With temperatures fast approaching the 100-degree mark in the Sacramento region, here are tips for protecting your pets and your plants from the heat.
The Sacramento SPCA offers this hot-weather advice for pet owners
1. Make sure there's plenty of fresh, cool water for pets to drink.
2. Never leave pets in a parked car, not even with the windows cracked.
3. Avoid puddles of auto coolant in garages, driveways and parking lots. The liquid is sweet-tasting but poisonous.
4. Don't let pets ride in the back of an open vehicle such as a pickup truck.
5. Stay clear of lawns that may have been treated with pesticide.
6. Keep pets well-groomed, but don't shave them thinking it will keep them cool. Animals' coats are meant to insulate them from sun and heat. Shaving them can lead to overheating and sunburn.
7. Mist dogs with a spray bottle or let them run through the sprinklers.
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10 rules to help you and your garden beat the heat
1. Mulch is mandatory. Mulch is like an old quilt. Spread a layer around plants and they’re snug and happy. Mulches keep soil temperature cooler, reduce evaporation and smother weeds. They also improve the appearance of flower beds.
Mulches can be organic (leaves, compost, bone meal, pine needles, bark, wood chips) or inorganic (gravel, black plastic, tumbled glass, rubber).
Either way, mulch is mandatory. Plan amulching party. Invite your friends. Get mulching.
2. Right plant, right place ... or else. Summer heat is as forgiving as the IRS. Stick a plant in the wrong place and it’s a goner. Sun and shade requirements are printed on the plant labels, but some folks don’t bother to read it or miscalculate howmuch sun an area actually receives.
Planting in the wrong place can be expensive. Japanese maple cultivars won’t tolerate too much afternoon sun. The delicate laceleaf varieties are most likely to suffer burned leaves. Plant Japanese maples on the north and east side of structures where they’ll have afternoon shade or as underplantings beneath taller tree canopies.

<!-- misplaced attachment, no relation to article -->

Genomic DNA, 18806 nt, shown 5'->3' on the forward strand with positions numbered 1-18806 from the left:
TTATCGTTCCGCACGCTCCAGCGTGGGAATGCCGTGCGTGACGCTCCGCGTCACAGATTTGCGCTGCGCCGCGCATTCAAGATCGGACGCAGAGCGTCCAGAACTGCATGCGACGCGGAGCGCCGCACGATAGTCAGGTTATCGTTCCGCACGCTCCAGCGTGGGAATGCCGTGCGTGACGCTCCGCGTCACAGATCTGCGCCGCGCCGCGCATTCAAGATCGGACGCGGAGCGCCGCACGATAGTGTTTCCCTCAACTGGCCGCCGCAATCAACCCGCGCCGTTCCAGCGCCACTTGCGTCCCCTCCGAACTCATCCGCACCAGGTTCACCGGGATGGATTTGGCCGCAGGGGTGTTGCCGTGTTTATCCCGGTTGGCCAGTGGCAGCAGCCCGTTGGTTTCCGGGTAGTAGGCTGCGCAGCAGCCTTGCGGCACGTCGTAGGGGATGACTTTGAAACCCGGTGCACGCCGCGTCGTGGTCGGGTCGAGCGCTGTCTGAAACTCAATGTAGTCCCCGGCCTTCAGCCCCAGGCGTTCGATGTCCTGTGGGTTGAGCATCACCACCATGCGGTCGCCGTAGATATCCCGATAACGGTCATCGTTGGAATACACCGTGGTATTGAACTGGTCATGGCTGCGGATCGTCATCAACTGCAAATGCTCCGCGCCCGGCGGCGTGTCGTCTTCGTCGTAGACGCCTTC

Banana trees and citrus will do better on the south side where it’s warmer and sunnier all year. Other full-sun tolerant plants are lantana, tomatoes, basil, salvias, cactuses, sunflowers, succulents, verbena and marigolds.
3. Lawn is not required. Contrary to popular belief, lawns aren’t a requirement for a beautiful landscape. Compromise and consider reducing lawn areas by removing portions and enlarging flower beds. Less lawn, more flowers will reduce water usage, turf pesticides and mowing.
Bring the beds out in bold, sweeping curves and plant a variety of bulbs, annuals and perennials. Instead of lawn bordering the front walkway, create curvaceous flower beds 3 or 4 feet wide on each side.
A few drought-resistant plants consider: yarrow, rudbeckia (coneflower), spirea, gazania, lamb’s ears, star jasmine, rockrose, butterfly bush, lantana and coreopsis.
4. Drought-tolerant plants need water. A commonmisconception is that drought-tolerant plants don’t need to be watered. Unless you’ve chosen plastic plants, you have to water. In order to establish root systems, these plants require regular watering the first year or two.
Once the root system has matured, they become drought-tolerant and require much less water.
5. Watering has regular hours. Water is a horrible thing to waste. Sprinklers are much more efficient if timers are set between 2 and 8 a.m. You can push it to 10 a.m., but figure on more evaporation.